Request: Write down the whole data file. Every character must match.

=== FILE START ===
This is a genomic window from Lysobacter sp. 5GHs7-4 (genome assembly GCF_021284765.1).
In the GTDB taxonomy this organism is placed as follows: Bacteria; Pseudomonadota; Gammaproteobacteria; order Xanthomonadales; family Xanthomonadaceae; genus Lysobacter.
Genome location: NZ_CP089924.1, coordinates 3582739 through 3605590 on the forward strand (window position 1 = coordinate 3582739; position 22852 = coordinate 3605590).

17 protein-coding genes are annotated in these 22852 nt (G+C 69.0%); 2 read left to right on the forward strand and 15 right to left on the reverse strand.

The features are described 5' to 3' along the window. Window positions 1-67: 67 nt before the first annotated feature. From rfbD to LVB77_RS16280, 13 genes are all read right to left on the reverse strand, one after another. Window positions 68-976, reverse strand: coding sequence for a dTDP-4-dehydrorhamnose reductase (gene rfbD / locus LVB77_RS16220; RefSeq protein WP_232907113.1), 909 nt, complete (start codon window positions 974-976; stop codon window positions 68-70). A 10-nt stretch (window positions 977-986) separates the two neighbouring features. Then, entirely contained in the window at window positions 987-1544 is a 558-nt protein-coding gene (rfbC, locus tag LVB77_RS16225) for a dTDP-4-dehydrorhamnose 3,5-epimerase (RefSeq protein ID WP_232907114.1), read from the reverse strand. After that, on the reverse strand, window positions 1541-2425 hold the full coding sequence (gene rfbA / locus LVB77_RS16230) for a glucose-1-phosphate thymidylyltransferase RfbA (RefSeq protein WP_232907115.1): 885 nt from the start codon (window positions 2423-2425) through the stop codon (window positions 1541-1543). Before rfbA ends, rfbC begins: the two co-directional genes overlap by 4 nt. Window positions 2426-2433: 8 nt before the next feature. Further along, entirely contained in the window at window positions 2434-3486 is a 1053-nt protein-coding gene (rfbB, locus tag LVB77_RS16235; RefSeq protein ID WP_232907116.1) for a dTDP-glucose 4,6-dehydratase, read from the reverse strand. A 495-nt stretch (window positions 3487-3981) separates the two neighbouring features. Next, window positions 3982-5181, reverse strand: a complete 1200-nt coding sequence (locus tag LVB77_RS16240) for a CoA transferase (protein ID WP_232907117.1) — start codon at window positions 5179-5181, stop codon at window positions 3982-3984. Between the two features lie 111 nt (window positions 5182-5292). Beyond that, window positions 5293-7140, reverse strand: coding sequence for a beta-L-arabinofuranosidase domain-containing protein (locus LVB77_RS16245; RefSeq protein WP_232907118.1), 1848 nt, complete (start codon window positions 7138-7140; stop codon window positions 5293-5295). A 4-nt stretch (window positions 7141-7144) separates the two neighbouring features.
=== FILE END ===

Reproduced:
This is a genomic window from Lysobacter sp. 5GHs7-4 (genome assembly GCF_021284765.1).
In the GTDB taxonomy this organism is placed as follows: Bacteria; Pseudomonadota; Gammaproteobacteria; order Xanthomonadales; family Xanthomonadaceae; genus Lysobacter.
Genome location: NZ_CP089924.1, coordinates 3582739 through 3605590 on the forward strand (window position 1 = coordinate 3582739; position 22852 = coordinate 3605590).

17 protein-coding genes are annotated in these 22852 nt (G+C 69.0%); 2 read left to right on the forward strand and 15 right to left on the reverse strand.

The features are described 5' to 3' along the window. Window positions 1-67: 67 nt before the first annotated feature. From rfbD to LVB77_RS16280, 13 genes are all read right to left on the reverse strand, one after another. Window positions 68-976, reverse strand: coding sequence for a dTDP-4-dehydrorhamnose reductase (gene rfbD / locus LVB77_RS16220; RefSeq protein WP_232907113.1), 909 nt, complete (start codon window positions 974-976; stop codon window positions 68-70). A 10-nt stretch (window positions 977-986) separates the two neighbouring features. Then, entirely contained in the window at window positions 987-1544 is a 558-nt protein-coding gene (rfbC, locus tag LVB77_RS16225) for a dTDP-4-dehydrorhamnose 3,5-epimerase (RefSeq protein ID WP_232907114.1), read from the reverse strand. After that, on the reverse strand, window positions 1541-2425 hold the full coding sequence (gene rfbA / locus LVB77_RS16230) for a glucose-1-phosphate thymidylyltransferase RfbA (RefSeq protein WP_232907115.1): 885 nt from the start codon (window positions 2423-2425) through the stop codon (window positions 1541-1543). Before rfbA ends, rfbC begins: the two co-directional genes overlap by 4 nt. Window positions 2426-2433: 8 nt before the next feature. Further along, entirely contained in the window at window positions 2434-3486 is a 1053-nt protein-coding gene (rfbB, locus tag LVB77_RS16235; RefSeq protein ID WP_232907116.1) for a dTDP-glucose 4,6-dehydratase, read from the reverse strand. A 495-nt stretch (window positions 3487-3981) separates the two neighbouring features. Next, window positions 3982-5181, reverse strand: a complete 1200-nt coding sequence (locus tag LVB77_RS16240) for a CoA transferase (protein ID WP_232907117.1) — start codon at window positions 5179-5181, stop codon at window positions 3982-3984. Between the two features lie 111 nt (window positions 5182-5292). Beyond that, window positions 5293-7140, reverse strand: coding sequence for a beta-L-arabinofuranosidase domain-containing protein (locus LVB77_RS16245; RefSeq protein WP_232907118.1), 1848 nt, complete (start codon window positions 7138-7140; stop codon window positions 5293-5295). A 4-nt stretch (window positions 7141-7144) separates the two neighbouring features.